I'm seeing these with more frequency, the kind of thing where we're promised 10 Hottest Megan Fox Photos or 15 Best Serbian Horror Films but instead of a full list we have to click through all of them to even see what they are. Now the Fox Photos yep that will be clicked but most of us are going to start snoozing for other slideshows.
Recently I found one that shows what a bad idea this is. Foods Your Dog Should Never Eat sounds like it should be very important if you want a healthy, happy dog. But there's about 18 of these (the rest of the 27 slides are an ad and some further explanations) which means not many people will get to an unexpected one like #12 Persimmons, Peaches, and Plums because they will have lost interest around #6 or #7. (Well I lost interest around #2 but I'm guessing people who actually have dogs will be a tad more motivated, at least until they see it's mostly familiar stuff.)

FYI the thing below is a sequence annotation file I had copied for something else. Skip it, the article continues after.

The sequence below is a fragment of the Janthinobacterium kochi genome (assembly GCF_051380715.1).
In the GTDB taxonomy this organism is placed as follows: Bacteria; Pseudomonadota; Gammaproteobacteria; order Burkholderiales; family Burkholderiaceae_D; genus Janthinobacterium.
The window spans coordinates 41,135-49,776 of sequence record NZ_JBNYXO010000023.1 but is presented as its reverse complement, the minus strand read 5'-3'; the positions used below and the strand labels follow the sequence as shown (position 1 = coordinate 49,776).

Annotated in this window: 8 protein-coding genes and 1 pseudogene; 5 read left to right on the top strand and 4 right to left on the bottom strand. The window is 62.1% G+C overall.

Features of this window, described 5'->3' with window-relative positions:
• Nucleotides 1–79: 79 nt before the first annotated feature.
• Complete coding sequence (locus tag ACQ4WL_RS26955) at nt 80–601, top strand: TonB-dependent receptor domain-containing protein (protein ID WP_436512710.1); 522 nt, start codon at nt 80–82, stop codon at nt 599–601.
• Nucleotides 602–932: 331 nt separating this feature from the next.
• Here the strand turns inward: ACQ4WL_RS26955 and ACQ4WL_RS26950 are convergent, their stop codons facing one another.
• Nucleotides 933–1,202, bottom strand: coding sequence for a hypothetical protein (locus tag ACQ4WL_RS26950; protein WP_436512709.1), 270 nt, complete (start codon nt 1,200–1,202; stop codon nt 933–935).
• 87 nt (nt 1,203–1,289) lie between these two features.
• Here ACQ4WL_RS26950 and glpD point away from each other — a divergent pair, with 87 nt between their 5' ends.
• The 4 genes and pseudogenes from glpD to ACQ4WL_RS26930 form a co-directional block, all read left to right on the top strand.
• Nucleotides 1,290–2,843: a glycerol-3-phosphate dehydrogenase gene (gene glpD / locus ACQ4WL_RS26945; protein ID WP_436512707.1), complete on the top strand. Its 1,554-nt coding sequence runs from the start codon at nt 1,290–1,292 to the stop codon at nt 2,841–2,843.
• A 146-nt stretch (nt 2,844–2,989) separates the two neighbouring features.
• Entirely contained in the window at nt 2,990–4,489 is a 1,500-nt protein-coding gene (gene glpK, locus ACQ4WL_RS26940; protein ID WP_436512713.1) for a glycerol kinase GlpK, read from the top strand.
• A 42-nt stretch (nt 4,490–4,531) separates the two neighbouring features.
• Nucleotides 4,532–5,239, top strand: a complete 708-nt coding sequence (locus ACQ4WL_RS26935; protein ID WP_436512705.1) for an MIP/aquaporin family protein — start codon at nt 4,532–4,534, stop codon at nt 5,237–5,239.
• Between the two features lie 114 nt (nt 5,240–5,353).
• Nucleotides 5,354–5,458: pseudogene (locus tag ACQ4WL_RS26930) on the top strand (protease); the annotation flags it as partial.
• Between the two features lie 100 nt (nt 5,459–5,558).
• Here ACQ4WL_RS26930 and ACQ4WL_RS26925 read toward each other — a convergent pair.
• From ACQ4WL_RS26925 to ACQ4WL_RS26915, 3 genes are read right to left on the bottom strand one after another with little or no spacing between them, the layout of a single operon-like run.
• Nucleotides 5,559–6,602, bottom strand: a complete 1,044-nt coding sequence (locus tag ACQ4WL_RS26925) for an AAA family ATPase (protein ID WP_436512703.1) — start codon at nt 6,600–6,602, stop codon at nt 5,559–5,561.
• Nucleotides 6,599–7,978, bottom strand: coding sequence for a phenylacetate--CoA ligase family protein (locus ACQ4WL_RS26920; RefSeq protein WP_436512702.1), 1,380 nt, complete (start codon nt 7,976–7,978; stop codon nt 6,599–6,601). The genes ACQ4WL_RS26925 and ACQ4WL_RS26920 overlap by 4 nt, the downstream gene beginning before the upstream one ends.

So the slideshow design undermines the entire point of an article such as this. What most readers need is the full list and quickly find things they don't know or maybe more info on ones they weren't sure about. Instead the slideshow forces needless and counter-productive interaction.
But while I'm on this page might as well point out that the design clearly shows how little interest WebMD has in this article anyway. The actual text is far smaller than the accompanying photo, in fact is smaller than the adjacent advertisement. Looking at the entire page the text isn't immediately obvious but almost an afterthought (which might in fact be true).
The article itself doesn't live up to the title. The section about not eating raw eggs for instance is very clearly not a "never" item and the parts about sugar and fat are just ridiculous (and also not even remotely a "never"). So we go from genuine warnings about dangers at the start and end up with a cliched diet with fruits, vegetables and cooked rice, just the sort of thing that people who don't enjoy food push in the mistaken belief that it's more healthy.